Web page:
Melyssa Baylor does satisfy all the elements in the statute pursuant to 18 USCS § 3 and therefore we do not need Benjamin Creighton to charge her with Accessory after the fact in credit card fraud. Charges against Melyssa Baylor should be pending until Benjamin Creighton is found guilty of the felony crime. 3. Whether the action of Benjamin Creighton satisfies the element of credit card fraud requiring that the property obtained by fraud be valued at $1,000 or more.

A review of the account records of Citibank showed that on July 26, 2010, the ATM card was used to withdraw a sum of $758 from the checking account. In addition on the same date, the credit card was used to purchase an item of jewelry priced at $648 including tax. The totaling sum of $1,406 satisfies the element of credit card fraud requiring that the property obtained by fraud be valued at $1,000 or more. With respect to these facts, the Court shall find that Melyssa Baylor is an accessory after fact in credit card fraud pursuant of 18 USCS § 3, Accessory after the Fact.

Conclusion Melyssa Baylor wrongfully assisted Benjamin Creighton in credit card fraud from his deceased mother Terry Creighton. The fraudulent scheme implemented by Benjamin Creighton, impersonating his mother in bank and credit card transactions violated 18 USCS § 1341 and 18 USCS § 1344. Benjamin Creighton committed the felony of credit card fraud by using his deceased mother’s credit card totaling a sum of $1,406 which satisfies the element of credit card fraud requiring that the property obtained by fraud be valued at $1,000 or more.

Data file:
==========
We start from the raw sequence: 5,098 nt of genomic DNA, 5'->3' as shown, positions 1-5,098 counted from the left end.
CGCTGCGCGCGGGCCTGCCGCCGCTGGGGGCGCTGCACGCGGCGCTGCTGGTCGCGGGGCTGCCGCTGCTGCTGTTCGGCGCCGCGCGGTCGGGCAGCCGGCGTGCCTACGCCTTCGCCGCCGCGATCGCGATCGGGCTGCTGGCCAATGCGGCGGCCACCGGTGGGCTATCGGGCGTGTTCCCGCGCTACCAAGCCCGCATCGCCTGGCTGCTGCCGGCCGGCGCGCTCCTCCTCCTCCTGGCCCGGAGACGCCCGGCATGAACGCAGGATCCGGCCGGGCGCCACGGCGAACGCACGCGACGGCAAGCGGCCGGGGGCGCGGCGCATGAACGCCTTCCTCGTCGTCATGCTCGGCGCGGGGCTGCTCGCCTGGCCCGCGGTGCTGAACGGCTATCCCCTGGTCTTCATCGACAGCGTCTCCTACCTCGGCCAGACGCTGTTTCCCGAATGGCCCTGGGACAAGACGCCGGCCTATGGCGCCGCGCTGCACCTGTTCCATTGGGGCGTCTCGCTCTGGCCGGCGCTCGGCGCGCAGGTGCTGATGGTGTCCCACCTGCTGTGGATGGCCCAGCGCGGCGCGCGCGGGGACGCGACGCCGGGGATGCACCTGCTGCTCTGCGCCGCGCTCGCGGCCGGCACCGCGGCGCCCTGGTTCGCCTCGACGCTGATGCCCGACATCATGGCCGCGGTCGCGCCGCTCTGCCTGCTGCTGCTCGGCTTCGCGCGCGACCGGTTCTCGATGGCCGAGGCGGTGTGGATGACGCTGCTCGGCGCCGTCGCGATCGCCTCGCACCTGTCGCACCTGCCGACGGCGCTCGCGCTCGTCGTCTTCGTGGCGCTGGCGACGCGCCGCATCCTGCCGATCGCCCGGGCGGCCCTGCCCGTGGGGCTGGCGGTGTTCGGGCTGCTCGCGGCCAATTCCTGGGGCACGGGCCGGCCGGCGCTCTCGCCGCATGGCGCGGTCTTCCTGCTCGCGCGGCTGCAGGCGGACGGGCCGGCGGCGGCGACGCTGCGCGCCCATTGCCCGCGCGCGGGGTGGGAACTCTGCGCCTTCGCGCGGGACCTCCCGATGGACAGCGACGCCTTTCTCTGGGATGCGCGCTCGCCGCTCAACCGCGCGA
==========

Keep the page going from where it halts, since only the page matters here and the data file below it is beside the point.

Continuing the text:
Melyssa Baylor knowingly harbored and aided Benjamin Creighton knowing that he had committed this felony. Melyssa received, accepted, and converted the engagement ring to her personal use, and lied to Investigator Jankovich with regards to her knowledge of the engagement ring in order to protect Benjamin from arrest. The Court should find Melyssa Baylor guilty of Accessory After the fact in credit card fraud pursuant to 18 USCS § 3.

x

Hi!
I'm Tamara!

Would you like to get a custom essay? How about receiving a customized one?

Check it out